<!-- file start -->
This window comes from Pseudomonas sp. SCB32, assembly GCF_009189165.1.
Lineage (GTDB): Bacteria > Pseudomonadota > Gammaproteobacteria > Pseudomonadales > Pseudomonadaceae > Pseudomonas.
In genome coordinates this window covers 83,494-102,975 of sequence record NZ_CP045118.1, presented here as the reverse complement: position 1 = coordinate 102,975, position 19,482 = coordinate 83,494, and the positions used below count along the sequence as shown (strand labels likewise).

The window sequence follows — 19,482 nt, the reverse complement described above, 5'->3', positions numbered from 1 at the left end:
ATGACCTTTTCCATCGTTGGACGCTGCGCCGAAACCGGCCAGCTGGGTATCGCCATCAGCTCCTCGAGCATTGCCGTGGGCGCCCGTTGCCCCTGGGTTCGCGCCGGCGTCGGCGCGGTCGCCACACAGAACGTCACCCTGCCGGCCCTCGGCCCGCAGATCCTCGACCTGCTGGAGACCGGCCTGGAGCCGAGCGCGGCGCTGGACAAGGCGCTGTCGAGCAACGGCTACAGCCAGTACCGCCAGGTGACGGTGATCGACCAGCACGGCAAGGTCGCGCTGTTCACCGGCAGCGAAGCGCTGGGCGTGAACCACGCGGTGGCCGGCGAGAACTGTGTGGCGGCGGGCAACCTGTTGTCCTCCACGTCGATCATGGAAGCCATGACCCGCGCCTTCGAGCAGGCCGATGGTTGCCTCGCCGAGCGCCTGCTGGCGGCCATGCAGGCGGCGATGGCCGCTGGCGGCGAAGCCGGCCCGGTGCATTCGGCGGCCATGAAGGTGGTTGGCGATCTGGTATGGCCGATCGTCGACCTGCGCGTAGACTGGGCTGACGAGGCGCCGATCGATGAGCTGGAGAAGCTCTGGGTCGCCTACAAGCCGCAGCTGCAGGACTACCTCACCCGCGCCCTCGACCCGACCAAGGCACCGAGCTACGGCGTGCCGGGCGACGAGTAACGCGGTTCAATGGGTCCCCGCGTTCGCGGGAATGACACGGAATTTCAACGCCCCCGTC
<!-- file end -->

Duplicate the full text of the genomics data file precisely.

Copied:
This window comes from Pseudomonas sp. SCB32, assembly GCF_009189165.1.
Lineage (GTDB): Bacteria > Pseudomonadota > Gammaproteobacteria > Pseudomonadales > Pseudomonadaceae > Pseudomonas.
In genome coordinates this window covers 83,494-102,975 of sequence record NZ_CP045118.1, presented here as the reverse complement: position 1 = coordinate 102,975, position 19,482 = coordinate 83,494, and the positions used below count along the sequence as shown (strand labels likewise).

The window sequence follows — 19,482 nt, the reverse complement described above, 5'->3', positions numbered from 1 at the left end:
ATGACCTTTTCCATCGTTGGACGCTGCGCCGAAACCGGCCAGCTGGGTATCGCCATCAGCTCCTCGAGCATTGCCGTGGGCGCCCGTTGCCCCTGGGTTCGCGCCGGCGTCGGCGCGGTCGCCACACAGAACGTCACCCTGCCGGCCCTCGGCCCGCAGATCCTCGACCTGCTGGAGACCGGCCTGGAGCCGAGCGCGGCGCTGGACAAGGCGCTGTCGAGCAACGGCTACAGCCAGTACCGCCAGGTGACGGTGATCGACCAGCACGGCAAGGTCGCGCTGTTCACCGGCAGCGAAGCGCTGGGCGTGAACCACGCGGTGGCCGGCGAGAACTGTGTGGCGGCGGGCAACCTGTTGTCCTCCACGTCGATCATGGAAGCCATGACCCGCGCCTTCGAGCAGGCCGATGGTTGCCTCGCCGAGCGCCTGCTGGCGGCCATGCAGGCGGCGATGGCCGCTGGCGGCGAAGCCGGCCCGGTGCATTCGGCGGCCATGAAGGTGGTTGGCGATCTGGTATGGCCGATCGTCGACCTGCGCGTAGACTGGGCTGACGAGGCGCCGATCGATGAGCTGGAGAAGCTCTGGGTCGCCTACAAGCCGCAGCTGCAGGACTACCTCACCCGCGCCCTCGACCCGACCAAGGCACCGAGCTACGGCGTGCCGGGCGACGAGTAACGCGGTTCAATGGGTCCCCGCGTTCGCGGGAATGACACGGAATTTCAACGCCCCCGTC